دانلود مقاله ISI انگلیسی شماره 32240
عنوان فارسی مقاله

نقش جنبه های ذهن آگاهی در پیش بینی عاطفی

کد مقاله سال انتشار مقاله انگلیسی ترجمه فارسی تعداد کلمات
32240 2010 4 صفحه PDF سفارش دهید محاسبه نشده
خرید مقاله
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عنوان انگلیسی
The role of mindfulness facets in affective forecasting
منبع

Publisher : Elsevier - Science Direct (الزویر - ساینس دایرکت)

Journal : Personality and Individual Differences, Volume 49, Issue 7, November 2010, Pages 815–818

کلمات کلیدی
احساسات - ذهن آگاهی - پیش بینی عاطفی -
پیش نمایش مقاله
پیش نمایش مقاله نقش جنبه های ذهن آگاهی در پیش بینی عاطفی

چکیده انگلیسی

Mindfulness is a nonjudgmental, present-centered attention to one’s thoughts and emotions. Using a sample of 188 young adults who forecasted their emotions for the weeks following the 2008 Presidential election, we tested our prediction that facets of mindfulness would decrease the impact bias, a well-known error in affective forecasting. Mindfulness was measured with the Five Factor Mindfulness Questionnaire (Baer, Smith, Hopkins, Krietemeyer, & Toney, 2006). One facet of mindfulness, observing one’s internal state, was associated with more moderate affective forecasts as well as a decreased susceptibility to the impact bias. Findings highlight sources of individual differences in susceptibility to the impact bias and shed light on how to improve people’s ability to forecast for emotional experiences.

مقدمه انگلیسی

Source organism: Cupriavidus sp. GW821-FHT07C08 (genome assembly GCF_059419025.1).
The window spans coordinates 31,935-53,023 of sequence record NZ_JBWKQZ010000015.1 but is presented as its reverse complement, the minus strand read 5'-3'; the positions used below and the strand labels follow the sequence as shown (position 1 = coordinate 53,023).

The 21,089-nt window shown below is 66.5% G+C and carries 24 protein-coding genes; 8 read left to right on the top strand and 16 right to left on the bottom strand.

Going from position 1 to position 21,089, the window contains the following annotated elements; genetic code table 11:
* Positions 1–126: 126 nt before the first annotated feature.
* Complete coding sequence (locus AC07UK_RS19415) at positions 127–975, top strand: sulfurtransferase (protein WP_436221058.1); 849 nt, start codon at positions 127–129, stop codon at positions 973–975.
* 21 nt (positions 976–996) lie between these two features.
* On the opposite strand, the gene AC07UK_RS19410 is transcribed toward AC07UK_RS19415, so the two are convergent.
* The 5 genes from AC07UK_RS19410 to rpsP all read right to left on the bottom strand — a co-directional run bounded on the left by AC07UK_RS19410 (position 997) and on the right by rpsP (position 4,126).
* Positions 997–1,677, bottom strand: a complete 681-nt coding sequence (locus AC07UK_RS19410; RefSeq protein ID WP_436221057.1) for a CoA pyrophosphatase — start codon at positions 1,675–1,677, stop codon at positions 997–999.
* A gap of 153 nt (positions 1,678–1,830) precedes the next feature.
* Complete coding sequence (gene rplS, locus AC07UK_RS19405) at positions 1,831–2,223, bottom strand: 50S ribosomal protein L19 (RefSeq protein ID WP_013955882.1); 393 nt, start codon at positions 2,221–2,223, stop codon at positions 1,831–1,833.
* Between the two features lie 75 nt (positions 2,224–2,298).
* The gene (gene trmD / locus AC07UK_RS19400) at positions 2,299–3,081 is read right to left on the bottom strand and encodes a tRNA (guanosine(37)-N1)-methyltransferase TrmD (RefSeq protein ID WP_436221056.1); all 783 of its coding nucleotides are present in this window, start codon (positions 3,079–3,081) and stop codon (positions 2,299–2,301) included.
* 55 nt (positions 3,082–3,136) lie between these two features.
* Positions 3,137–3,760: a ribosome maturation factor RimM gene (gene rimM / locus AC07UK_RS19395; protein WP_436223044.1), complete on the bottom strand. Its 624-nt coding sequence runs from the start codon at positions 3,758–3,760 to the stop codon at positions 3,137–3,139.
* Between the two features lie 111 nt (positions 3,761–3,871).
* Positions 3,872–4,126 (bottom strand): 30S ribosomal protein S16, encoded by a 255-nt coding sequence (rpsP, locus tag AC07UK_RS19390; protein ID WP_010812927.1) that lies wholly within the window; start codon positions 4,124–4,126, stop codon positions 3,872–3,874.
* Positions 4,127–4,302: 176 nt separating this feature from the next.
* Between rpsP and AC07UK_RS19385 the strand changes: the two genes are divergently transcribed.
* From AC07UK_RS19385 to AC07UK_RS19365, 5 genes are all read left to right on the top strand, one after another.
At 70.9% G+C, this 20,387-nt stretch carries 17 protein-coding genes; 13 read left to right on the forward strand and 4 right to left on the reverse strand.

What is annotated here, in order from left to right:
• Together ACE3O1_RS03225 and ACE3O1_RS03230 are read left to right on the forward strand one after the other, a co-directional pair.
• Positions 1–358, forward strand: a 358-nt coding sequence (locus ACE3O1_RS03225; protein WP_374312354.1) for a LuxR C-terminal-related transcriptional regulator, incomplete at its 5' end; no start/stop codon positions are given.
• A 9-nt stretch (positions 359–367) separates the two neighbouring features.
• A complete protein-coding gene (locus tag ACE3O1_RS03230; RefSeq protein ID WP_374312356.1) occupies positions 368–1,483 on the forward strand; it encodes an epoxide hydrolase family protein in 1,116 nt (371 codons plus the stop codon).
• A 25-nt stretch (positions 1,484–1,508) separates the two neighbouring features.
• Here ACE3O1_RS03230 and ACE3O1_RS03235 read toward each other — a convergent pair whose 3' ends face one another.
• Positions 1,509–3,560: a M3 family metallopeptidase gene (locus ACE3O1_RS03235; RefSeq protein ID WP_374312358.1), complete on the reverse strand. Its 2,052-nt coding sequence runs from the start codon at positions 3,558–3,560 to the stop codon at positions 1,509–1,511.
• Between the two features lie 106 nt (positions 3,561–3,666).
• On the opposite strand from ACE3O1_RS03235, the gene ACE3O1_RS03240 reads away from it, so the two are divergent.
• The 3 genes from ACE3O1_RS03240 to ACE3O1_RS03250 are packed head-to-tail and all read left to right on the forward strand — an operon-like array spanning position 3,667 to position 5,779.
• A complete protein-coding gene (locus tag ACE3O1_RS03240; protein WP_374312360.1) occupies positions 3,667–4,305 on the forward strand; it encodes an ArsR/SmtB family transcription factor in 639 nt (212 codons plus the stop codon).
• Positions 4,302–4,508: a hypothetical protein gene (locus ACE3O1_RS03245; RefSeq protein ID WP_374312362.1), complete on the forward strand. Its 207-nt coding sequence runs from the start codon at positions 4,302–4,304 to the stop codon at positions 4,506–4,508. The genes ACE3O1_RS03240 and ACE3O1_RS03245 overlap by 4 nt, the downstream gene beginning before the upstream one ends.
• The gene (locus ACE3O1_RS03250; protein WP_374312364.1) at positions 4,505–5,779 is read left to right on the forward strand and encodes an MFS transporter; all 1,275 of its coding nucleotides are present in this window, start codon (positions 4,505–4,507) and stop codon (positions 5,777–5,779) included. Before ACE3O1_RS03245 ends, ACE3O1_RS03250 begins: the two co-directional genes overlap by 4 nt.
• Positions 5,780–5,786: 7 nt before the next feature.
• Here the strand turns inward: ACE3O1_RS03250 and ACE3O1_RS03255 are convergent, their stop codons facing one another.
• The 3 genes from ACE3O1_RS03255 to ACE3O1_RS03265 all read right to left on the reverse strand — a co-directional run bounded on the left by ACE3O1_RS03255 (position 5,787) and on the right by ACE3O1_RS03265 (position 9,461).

Affective forecasting involves predicting one’s future emotions (Wilson & Gilbert, 2003). People are generally poor at predicting how they will feel following emotionally-charged life events (Gilbert, Pinel, Wilson, Blumberg, & Wheately, 1998). In general, people err by over-estimating the impact of life events. They predict that they will be happier than they actually will be following positive events and unhappier than they actually will be following negative events. The error of over-estimating an event’s emotional impact is known as the impact bias (Wilson & Gilbert, 2003). Wilson and Gilbert (2003) suggested that focalism is a main reason why people make this error. Focalism causes people to concentrate solely on the specific event and fail to realize that other co-occurring events will influence their future emotions as well (Wilson, Wheately, Meyers, Gilbert, & Axsom, 2000). Focalism occurs whether people are focusing on the emotional impact of a positive or negative event, and thus the impact bias explains affective forecasting errors observed across a wide range of events (Wilson et al., 2000). Despite clear evidence for biases in affective forecasting, relatively little is known about factors that reduce these biases. One study found that East Asians were less susceptible to the impact bias than Euro-Canadians, likely because East Asians are more holistic in their thinking and, thus, more aware of all events that may be occurring and impacting one’s emotional experiences (Lam, Buehler, McFarland, Ross, & Cheung, 2005). These findings suggest that the perspectives people take on their emotional experiences may make them less susceptible to biases in affective forecasting. We suggest that mindfulness represents a perspective on emotional experiences that is likely to influence people’s affective forecasts. Mindfulness is a nonjudgmental acceptance of one’s emotions and thoughts while being present-centered (Bishop et al., 2004). Although mindfulness has roots in Eastern philosophy, it has recently become a non-secular practice of many Westerners. Most definitions of mindfulness emphasize an awareness, observation, and acceptance without judgment of one’s feelings and thoughts (Baer et al., 2008 and Grossman, 2008). Mindfulness allows for an understanding that, although negative emotions may occur, they are not a permanent part of one’s identity. Moreover, mindfulness may allow a person to respond to events more reflectively, rather than automatically (Bishop et al., 2004). Thus, a mindful perspective allows individuals to be more cognizant of how life events influence their emotional experiences, enabling individuals to make predictions that are less susceptible to the impact bias. Several questionnaires (see Baer et al., 2004 and Baer et al., 2006) have been developed to measure individual differences in people’s tendency to be mindful. The Five Factor Mindfulness Questionnaire (FFMQ; Baer et al., 2006) subsumes five previous mindfulness scales into five facets of mindfulness: observing, describing, acting with awareness, nonjudging of inner experience, and nonreactivity to inner experience. Each factor measures distinct skills inherent in the concept of mindfulness. Although any of these mindfulness facets could be potentially important in the affective forecasting process, we hypothesize that two facets seem particularly relevant to predicting future emotions: observing and acting with awareness. The observe facet reflects how often an individual attends to internal experiences – such as sensations and emotions – as well as the outside environment. Thus, this perspective may allow individuals to avoid staying focused on a single event and be cognizant of how their emotional experiences tend to ebb and flow due to many influences. Another facet, acting with awareness, assesses how individuals attend to their activities with a careful consideration and concentration of the present moment. The ability to act with awareness may also reduce susceptibility to the impact bias, as those who tend to act with awareness may be more aware of the many events that co-occur at a given time in the future. The current study examines how facets of mindfulness may reduce people’s susceptibility to the impact bias. We predict that people who report a greater tendency to observe their emotions and act with awareness should be less prone to making affective forecasts that overestimate the emotional impact of an event on their future happiness. We used the 2008 United States presidential election as our focal event, as people are known to overestimate the extent to which the outcome of elections will impact their future happiness (Gilbert et al., 1998). Furthermore, we tested these hypotheses in a sample of young adults, many of whom would be participating in their first political election.